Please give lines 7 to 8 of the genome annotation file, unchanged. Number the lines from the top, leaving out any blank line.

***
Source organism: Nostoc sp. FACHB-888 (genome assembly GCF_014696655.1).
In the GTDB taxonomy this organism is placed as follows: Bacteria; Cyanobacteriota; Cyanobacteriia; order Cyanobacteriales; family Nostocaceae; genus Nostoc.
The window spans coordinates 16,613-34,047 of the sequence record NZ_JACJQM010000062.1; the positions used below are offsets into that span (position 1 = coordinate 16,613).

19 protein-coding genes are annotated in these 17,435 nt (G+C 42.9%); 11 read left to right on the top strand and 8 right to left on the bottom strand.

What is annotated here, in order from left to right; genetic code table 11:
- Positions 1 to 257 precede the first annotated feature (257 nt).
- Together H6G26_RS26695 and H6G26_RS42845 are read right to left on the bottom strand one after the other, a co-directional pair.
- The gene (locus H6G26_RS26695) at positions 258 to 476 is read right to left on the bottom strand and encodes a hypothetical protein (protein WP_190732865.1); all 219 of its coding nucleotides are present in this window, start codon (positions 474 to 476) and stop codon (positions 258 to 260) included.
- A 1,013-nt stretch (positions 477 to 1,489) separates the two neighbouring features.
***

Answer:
- Together H6G26_RS26695 and H6G26_RS42845 are read right to left on the bottom strand one after the other, a co-directional pair.
- The gene (locus H6G26_RS26695) at positions 258 to 476 is read right to left on the bottom strand and encodes a hypothetical protein (protein WP_190732865.1); all 219 of its coding nucleotides are present in this window, start codon (positions 474 to 476) and stop codon (positions 258 to 260) included.